- Preposterous Bench: Truly a team effort, the Preposterous Bench is handcrafted top-to-toe here in Aurora. The hardwood frame is created in our wood shop; hand-painted by our artisans with faux marbling, checks, and dots; and embellished with gold leaf, wallpapers, and a sassy sash of handmade glass beaded fringe. The cushion on top is created locally, and the four majolica legs that support it are formed, fired, glazed, and decorated in our Aurora studio.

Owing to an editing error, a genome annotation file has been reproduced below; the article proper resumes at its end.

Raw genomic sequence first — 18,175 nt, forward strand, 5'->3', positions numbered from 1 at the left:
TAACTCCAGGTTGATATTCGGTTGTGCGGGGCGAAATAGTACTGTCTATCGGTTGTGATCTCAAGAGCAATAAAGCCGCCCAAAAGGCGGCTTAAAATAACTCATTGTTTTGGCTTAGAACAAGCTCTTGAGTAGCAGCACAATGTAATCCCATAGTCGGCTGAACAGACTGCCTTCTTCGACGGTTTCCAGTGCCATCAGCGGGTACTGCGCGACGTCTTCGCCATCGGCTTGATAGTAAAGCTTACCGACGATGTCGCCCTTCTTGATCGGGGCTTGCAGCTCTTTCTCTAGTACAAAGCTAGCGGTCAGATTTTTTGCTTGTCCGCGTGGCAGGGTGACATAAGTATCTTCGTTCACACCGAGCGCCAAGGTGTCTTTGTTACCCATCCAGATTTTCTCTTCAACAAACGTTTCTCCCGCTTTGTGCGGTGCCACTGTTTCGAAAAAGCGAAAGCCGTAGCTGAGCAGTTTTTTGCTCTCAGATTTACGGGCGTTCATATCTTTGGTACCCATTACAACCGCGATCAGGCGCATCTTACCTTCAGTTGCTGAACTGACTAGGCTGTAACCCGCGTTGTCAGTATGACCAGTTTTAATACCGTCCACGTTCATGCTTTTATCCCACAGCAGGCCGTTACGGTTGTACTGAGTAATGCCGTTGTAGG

- Underpinnings Upholstered Furniture: For this collection, we found a furniture studio factory in North Carolina that specializes in upholstered furniture and has a long tradition of outstanding quality. They also have a tremendous interest in the preservation of the environment. Working with our designs and proprietary fabrics, our partner takes much care and attention to detail in the creation of each chair: The frames are made from selected hardwoods from sustainable forests and constructed using joints that are double-doweled and blocked on every corner, or use a mortise-and-tenon construction. Each handcrafted, bench-made piece features eight-way, hand-tied coil construction and seat cushions that are made from soy-based foam. The skill and technology used ensure that each Underpinnings piece will have lasting quality to be enjoyed now and well into future generations.